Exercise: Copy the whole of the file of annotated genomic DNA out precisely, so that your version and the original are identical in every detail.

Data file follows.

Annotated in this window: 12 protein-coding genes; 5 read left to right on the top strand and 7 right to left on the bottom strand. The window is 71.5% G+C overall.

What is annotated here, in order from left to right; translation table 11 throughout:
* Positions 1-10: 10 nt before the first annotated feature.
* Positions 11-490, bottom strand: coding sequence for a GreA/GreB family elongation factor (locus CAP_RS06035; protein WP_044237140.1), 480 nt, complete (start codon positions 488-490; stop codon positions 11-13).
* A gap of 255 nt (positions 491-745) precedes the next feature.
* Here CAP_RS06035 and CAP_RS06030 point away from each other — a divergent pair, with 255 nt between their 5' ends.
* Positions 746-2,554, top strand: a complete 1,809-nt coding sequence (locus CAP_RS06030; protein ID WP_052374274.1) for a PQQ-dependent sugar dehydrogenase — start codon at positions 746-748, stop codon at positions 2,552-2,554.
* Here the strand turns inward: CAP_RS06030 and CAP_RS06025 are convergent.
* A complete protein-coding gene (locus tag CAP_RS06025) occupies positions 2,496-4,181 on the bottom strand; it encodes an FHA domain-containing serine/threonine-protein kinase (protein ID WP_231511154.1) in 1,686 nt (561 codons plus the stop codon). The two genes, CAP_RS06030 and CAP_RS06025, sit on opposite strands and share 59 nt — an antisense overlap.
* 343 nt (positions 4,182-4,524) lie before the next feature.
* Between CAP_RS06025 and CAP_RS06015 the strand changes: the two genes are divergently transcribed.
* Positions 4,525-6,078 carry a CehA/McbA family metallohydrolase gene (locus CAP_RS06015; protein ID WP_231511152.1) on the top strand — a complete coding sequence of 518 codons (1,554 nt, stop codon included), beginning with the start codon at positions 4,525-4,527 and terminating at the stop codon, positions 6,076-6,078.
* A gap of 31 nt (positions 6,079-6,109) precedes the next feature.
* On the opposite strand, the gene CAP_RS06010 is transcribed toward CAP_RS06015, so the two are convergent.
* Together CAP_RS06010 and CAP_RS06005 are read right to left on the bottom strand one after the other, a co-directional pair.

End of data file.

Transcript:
Annotated in this window: 12 protein-coding genes; 5 read left to right on the top strand and 7 right to left on the bottom strand. The window is 71.5% G+C overall.

What is annotated here, in order from left to right; translation table 11 throughout:
* Positions 1-10: 10 nt before the first annotated feature.
* Positions 11-490, bottom strand: coding sequence for a GreA/GreB family elongation factor (locus CAP_RS06035; protein WP_044237140.1), 480 nt, complete (start codon positions 488-490; stop codon positions 11-13).
* A gap of 255 nt (positions 491-745) precedes the next feature.
* Here CAP_RS06035 and CAP_RS06030 point away from each other — a divergent pair, with 255 nt between their 5' ends.
* Positions 746-2,554, top strand: a complete 1,809-nt coding sequence (locus CAP_RS06030; protein ID WP_052374274.1) for a PQQ-dependent sugar dehydrogenase — start codon at positions 746-748, stop codon at positions 2,552-2,554.
* Here the strand turns inward: CAP_RS06030 and CAP_RS06025 are convergent.
* A complete protein-coding gene (locus tag CAP_RS06025) occupies positions 2,496-4,181 on the bottom strand; it encodes an FHA domain-containing serine/threonine-protein kinase (protein ID WP_231511154.1) in 1,686 nt (561 codons plus the stop codon). The two genes, CAP_RS06030 and CAP_RS06025, sit on opposite strands and share 59 nt — an antisense overlap.
* 343 nt (positions 4,182-4,524) lie before the next feature.
* Between CAP_RS06025 and CAP_RS06015 the strand changes: the two genes are divergently transcribed.
* Positions 4,525-6,078 carry a CehA/McbA family metallohydrolase gene (locus CAP_RS06015; protein ID WP_231511152.1) on the top strand — a complete coding sequence of 518 codons (1,554 nt, stop codon included), beginning with the start codon at positions 4,525-4,527 and terminating at the stop codon, positions 6,076-6,078.
* A gap of 31 nt (positions 6,079-6,109) precedes the next feature.
* On the opposite strand, the gene CAP_RS06010 is transcribed toward CAP_RS06015, so the two are convergent.
* Together CAP_RS06010 and CAP_RS06005 are read right to left on the bottom strand one after the other, a co-directional pair.